If you’re an ardent fan or staunch opponent of the Common Core national curriculum standards, chances are you attended or closely followed the recent statewide hearings in Wisconsin. If you’re an impartial observer reading reports in the politicized aftermath, you might get the impression that all Common Core opponents are either kooks or kook‐hired guns. But the reality is the opposite. In fact, education experts from across the political spectrum are taking on — and apart — Common Core.
Unfortunately, the headlines at the end of the hearings had nothing to do with whether Common Core was good for Wisconsin’s children; instead, they were about who covered the expenses of anti‐Common Core experts brought in to give their analyses. That could be because some elected Wisconsin officials are spending their time politicizing the debate instead of engaging in honest discussion. Last month, a letter signed by four Democratic state legislators denounced Common Core opponents by associating them with “fringe” groups and “conspiracy theories.”
Such marginalization is not confined to the Badger State. Former Florida Gov. Jeb Bush, arguably Common Core’s greatest champion, also has accused its opponents of employing conspiracy theories. And, in a recent op‐ed, Michael J. Petrilli and Michael Brickman of the Thomas B. Fordham Institute characterized Common Core opponents as a “small but vocal minority of conservatives” coupled with a bit of “the far left.” Read: scary fringe types. It’s worth noting that Petrilli testified in favor of Common Core during the state’s hearings.
Of course, some Common Core opponents do say outlandish things, and in Wisconsin’s case, it doesn’t help that the John Birch Society defrayed the costs of anti‐Common Core experts brought to testify. But such sideshows pale in comparison to the highly diverse group of Common Core opponents whom advocates absolutely don’t want to talk about: education experts.
It may come as a surprise to some that Common Core is opposed by scholars at several leading think tanks on both the right and left, including the Heritage Foundation, the Hoover Institution, the Brookings Institution and my own Cato Institute. My research has shown there is essentially no meaningful evidence that national standards lead to superior educational outcomes.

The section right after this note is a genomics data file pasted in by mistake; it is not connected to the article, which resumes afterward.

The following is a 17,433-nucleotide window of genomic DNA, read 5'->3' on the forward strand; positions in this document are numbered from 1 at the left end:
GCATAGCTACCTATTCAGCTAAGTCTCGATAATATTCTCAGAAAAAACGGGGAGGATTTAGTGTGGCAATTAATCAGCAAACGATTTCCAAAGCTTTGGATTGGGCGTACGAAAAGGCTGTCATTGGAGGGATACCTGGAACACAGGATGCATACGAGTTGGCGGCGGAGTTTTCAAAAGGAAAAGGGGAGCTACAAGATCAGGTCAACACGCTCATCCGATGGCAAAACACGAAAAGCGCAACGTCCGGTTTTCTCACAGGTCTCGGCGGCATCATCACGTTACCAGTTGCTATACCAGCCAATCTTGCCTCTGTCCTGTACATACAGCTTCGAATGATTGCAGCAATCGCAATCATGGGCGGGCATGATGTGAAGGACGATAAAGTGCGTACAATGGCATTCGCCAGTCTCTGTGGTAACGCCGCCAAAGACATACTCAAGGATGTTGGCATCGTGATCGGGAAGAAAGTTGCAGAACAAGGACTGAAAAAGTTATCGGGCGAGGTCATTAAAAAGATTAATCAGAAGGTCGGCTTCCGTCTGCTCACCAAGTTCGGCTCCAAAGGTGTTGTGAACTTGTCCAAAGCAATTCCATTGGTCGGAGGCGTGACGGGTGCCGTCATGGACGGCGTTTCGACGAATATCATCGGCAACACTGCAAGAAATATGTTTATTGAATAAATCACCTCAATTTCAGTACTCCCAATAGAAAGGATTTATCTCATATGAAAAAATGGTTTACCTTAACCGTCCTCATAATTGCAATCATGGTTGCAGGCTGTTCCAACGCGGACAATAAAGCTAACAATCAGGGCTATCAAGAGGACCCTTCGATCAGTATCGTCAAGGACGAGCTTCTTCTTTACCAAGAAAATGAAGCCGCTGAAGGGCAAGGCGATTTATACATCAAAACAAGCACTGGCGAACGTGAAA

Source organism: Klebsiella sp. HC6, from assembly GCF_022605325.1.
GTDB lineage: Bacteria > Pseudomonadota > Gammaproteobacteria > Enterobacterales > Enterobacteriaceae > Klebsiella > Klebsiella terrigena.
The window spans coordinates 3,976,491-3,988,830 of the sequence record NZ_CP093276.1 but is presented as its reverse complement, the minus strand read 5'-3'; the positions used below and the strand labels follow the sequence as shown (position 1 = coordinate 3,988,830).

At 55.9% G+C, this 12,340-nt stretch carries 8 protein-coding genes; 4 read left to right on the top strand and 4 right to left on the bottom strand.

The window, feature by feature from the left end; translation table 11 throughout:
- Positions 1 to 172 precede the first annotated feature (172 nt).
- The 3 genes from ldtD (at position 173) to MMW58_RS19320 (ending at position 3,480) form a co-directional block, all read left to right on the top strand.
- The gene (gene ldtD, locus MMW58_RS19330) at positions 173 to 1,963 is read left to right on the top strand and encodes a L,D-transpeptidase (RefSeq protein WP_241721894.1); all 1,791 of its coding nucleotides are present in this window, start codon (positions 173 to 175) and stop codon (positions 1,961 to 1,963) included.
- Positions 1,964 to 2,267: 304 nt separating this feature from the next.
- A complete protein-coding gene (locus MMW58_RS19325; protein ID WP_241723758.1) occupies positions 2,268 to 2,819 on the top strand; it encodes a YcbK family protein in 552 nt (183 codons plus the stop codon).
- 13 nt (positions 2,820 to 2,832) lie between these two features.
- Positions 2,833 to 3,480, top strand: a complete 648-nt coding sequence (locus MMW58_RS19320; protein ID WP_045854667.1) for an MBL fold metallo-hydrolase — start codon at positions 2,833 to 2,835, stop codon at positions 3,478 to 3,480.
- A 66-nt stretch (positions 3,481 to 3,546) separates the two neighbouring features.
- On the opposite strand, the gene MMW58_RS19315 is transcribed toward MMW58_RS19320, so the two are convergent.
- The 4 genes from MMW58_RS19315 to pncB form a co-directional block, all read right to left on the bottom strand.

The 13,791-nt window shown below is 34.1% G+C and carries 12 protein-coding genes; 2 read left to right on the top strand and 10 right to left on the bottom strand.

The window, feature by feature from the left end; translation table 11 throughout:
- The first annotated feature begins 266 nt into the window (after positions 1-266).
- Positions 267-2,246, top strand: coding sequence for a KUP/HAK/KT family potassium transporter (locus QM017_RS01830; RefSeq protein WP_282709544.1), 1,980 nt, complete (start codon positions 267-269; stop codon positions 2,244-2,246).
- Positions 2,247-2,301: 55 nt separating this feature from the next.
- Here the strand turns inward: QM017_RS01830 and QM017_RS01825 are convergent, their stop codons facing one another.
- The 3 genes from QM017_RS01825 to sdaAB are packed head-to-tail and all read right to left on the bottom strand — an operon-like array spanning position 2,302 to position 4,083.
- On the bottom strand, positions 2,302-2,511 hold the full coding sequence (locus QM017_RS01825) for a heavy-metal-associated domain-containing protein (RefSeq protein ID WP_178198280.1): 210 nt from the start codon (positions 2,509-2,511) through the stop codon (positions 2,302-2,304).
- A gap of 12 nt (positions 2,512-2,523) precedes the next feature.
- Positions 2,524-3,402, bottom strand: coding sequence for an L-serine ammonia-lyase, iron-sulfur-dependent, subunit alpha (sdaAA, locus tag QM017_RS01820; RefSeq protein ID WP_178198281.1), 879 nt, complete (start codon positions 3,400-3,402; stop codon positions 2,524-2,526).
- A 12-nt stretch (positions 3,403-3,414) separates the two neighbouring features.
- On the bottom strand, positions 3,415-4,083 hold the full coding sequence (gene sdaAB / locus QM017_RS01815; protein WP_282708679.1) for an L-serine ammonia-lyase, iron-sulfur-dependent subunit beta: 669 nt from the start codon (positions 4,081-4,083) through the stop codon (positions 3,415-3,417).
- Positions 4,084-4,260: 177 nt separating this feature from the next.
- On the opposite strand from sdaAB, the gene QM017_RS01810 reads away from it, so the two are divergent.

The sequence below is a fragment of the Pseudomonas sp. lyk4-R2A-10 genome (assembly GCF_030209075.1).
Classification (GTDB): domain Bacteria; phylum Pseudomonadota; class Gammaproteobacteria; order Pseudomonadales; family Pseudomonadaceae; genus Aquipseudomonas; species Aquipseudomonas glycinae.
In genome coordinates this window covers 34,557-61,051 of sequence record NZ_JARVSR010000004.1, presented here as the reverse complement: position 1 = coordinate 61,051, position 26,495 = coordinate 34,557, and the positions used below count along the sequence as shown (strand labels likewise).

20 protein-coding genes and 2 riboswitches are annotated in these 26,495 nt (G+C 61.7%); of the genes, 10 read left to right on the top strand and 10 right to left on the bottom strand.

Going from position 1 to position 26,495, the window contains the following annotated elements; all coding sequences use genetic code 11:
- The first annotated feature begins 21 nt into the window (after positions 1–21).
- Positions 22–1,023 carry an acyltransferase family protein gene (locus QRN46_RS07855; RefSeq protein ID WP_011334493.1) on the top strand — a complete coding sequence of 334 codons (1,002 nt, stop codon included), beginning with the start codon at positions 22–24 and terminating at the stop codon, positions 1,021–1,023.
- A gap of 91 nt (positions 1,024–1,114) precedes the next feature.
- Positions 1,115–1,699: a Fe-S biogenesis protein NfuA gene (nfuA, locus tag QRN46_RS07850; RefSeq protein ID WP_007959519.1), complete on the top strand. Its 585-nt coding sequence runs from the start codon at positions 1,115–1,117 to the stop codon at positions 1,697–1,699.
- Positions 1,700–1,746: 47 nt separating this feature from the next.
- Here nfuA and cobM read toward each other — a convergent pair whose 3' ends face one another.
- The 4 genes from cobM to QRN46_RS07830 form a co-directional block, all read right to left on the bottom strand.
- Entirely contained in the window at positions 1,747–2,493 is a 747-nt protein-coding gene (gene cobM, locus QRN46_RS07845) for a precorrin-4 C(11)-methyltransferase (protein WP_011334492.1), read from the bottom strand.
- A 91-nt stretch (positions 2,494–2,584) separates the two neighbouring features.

Hoover Institution senior fellow Eric Hanushek, a well‐known education economist and supporter of standards‐based reform, has reached a similar conclusion about likely Common Core impotence. He recently wrote: “We currently have very different standards across states, and experience from the states provides little support for the argument that simply declaring more clearly what we want children to learn will have much impact.”
Hanushek’s conclusion dovetails nicely with Common Core opposition from Tom Loveless, a scholar at the center‐left Brookings Institution. In 2012, Loveless demonstrated that moving to national standards would have little, if any, positive effect because the performance of states has had very little connection to the rigor or quality of their standards. There is also much greater achievement variation within states than among them.
In fact, Loveless has been one of the clearest voices saying Common Core is not a panacea for America’s education woes, writing: “Don’t let the ferocity of the oncoming debate fool you. The empirical evidence suggests that the Common Core will have little effect on American students’ achievement. The nation will have to look elsewhere for ways to improve its schools.”
Moving to arguably the far left, prolific education historian Diane Ravitch also has taken on Common Core, noting that it is untested, was assembled behind closed doors and was essentially foisted on schools by the federal Race to the Top funding contest.
There is an extremely well‐informed opposition to Common Core, and dismissing all Common Core opponents as loony does Wisconsin children no service.